Korean Law Demystified!

Bribery under (New) Korean Law: The ‘3·5·10만원’ Rule Explained


부정청탁 및 금품등 수수의 금지에 관한 법률 aka 김영란법 (Kim Young-ran Law/Act) is an unprecedented anti-corruption law in South Korea that will come into force on September 28, 2016.

According to this new law and its enforcement decree, it’s illegal for a “public official/employee, etc.” to receive from anyone (with any relation to his/her work) any of the following:

1) A meal worth over KRW 30,000 (per person), or

2) A gift/present worth over KRW 50,000, or

3) Congratulatory/consolatory money (at weddings or funerals) over KRW 100,000.

If a “public official/employee, etc.” (or his/her spouse) accepts any of the above (from any one person), he/she will be punished by an administrative fine 2-5 times the amount/benefit received. He/she will simultaneously face disciplinary action.

The briber will likewise be punished by an administrative fine 2-5 times the amount/benefit given. (Promising is punishable too!)

The fact that the punishment is (merely) an administrative fine implies these acts are not actually crimes (which end up on one’s criminal record). When is bribery a crime? A: When the amount is much larger: over 1 mil won at any one time (from any one person), or over 3 mil won during one fiscal year (from any one person). In such case, “relation to work” is not even necessary!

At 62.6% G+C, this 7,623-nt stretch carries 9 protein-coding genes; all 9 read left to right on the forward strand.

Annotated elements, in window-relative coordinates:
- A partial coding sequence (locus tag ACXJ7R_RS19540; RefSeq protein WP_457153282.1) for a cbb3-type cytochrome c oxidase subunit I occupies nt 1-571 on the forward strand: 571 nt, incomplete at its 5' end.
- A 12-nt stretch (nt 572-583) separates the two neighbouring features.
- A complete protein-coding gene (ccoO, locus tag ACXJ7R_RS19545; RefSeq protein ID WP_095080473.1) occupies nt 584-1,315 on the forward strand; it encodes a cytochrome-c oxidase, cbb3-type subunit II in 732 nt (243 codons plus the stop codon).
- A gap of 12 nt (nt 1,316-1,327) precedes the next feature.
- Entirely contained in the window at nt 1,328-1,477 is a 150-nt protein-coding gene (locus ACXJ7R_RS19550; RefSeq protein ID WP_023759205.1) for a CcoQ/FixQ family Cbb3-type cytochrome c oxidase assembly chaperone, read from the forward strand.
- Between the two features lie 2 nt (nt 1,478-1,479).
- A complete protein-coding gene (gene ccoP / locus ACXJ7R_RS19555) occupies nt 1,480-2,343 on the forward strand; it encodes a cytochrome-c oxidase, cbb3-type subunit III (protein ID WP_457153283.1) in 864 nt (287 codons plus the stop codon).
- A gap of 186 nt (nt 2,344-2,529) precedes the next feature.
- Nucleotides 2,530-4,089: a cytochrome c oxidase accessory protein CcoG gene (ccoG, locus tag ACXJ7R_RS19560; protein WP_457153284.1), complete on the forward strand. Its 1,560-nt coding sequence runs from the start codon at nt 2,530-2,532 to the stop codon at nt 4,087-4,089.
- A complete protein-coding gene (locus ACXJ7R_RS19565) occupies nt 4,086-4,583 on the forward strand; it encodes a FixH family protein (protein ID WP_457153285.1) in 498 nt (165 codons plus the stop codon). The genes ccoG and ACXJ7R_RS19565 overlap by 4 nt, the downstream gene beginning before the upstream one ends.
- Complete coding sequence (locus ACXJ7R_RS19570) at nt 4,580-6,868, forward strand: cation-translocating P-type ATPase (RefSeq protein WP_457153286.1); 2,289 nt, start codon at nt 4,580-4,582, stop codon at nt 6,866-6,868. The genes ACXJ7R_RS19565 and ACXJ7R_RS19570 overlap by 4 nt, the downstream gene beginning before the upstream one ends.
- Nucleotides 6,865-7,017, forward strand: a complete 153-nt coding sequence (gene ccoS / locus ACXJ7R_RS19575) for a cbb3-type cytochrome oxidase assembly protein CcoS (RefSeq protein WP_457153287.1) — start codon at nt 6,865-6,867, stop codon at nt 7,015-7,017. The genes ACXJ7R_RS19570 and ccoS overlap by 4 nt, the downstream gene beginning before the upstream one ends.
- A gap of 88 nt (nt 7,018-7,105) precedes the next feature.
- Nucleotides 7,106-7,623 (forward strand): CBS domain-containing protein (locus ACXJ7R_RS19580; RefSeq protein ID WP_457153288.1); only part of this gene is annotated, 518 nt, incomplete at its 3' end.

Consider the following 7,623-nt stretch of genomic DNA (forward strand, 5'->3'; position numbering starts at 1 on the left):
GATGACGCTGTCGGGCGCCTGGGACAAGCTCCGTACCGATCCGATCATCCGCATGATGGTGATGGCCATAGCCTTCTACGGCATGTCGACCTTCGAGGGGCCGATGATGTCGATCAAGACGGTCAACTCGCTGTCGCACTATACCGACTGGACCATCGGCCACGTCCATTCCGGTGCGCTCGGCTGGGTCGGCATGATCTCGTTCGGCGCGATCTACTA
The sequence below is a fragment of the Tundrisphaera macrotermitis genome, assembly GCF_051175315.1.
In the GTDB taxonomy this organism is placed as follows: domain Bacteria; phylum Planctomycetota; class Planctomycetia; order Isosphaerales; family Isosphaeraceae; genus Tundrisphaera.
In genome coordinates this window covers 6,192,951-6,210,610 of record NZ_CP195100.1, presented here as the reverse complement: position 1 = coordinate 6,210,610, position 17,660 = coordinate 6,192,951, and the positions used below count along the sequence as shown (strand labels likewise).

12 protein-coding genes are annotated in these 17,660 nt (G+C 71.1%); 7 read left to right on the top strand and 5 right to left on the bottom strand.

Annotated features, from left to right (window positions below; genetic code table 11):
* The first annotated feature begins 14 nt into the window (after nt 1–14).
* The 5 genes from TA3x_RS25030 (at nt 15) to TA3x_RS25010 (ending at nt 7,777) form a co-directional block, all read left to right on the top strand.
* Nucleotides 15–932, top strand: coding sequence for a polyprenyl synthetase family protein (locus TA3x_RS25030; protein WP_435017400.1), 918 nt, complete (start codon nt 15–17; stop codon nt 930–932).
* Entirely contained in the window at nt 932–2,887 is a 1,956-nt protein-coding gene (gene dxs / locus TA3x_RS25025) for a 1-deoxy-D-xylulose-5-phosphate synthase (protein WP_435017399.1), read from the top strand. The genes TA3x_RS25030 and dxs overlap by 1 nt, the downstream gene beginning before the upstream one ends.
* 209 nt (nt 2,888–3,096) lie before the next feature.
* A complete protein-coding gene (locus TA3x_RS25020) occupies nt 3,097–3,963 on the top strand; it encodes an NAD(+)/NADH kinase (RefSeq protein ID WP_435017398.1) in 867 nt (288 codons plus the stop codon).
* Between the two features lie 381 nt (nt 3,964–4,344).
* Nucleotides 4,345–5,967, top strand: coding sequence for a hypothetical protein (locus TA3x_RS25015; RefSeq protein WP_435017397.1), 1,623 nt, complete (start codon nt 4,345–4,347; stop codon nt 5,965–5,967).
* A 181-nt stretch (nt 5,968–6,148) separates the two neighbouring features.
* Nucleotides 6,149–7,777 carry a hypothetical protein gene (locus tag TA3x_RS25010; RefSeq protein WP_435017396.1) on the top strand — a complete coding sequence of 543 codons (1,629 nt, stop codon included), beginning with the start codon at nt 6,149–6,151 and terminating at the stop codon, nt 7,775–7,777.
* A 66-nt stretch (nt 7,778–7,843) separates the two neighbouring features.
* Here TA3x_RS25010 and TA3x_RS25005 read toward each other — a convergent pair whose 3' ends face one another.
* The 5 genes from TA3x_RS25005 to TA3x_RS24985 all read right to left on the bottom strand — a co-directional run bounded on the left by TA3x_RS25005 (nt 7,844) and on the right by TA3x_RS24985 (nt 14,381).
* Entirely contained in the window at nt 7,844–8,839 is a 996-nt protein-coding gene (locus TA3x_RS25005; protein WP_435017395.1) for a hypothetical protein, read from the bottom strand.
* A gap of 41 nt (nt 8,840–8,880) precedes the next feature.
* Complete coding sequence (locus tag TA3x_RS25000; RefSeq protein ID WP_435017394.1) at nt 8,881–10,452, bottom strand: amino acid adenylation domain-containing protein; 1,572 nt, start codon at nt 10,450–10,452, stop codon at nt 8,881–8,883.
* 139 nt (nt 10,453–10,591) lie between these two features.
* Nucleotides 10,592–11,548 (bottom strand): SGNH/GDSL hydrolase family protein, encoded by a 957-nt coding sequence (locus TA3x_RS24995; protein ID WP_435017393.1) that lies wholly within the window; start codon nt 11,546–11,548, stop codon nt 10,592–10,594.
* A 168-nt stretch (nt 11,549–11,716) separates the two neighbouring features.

NOTE 1: “Public official/employee, etc.” (공직자등) is a concept which includes all public officials/employees under Korean law + all who work in public or private school/college (in South Korea) + all journalists (in South Korea). Regardless of nationality.

NOTE 2: “Relation to work” (직무관련) is a concept which means the “public official/employee, etc.” officially handles work relating to (or affecting) the briber (or the briber’s interest). FYI, “consideration” (대가성) is not a requirement. (Meaning, the benefit need not have been given in exchange for something specific in mind. This is what makes the new law so powerful!)

Please read this too: https://klawguru.com/2016/09/29/buying-your-professor-coffee-is-now-illegal-in-south-korea/

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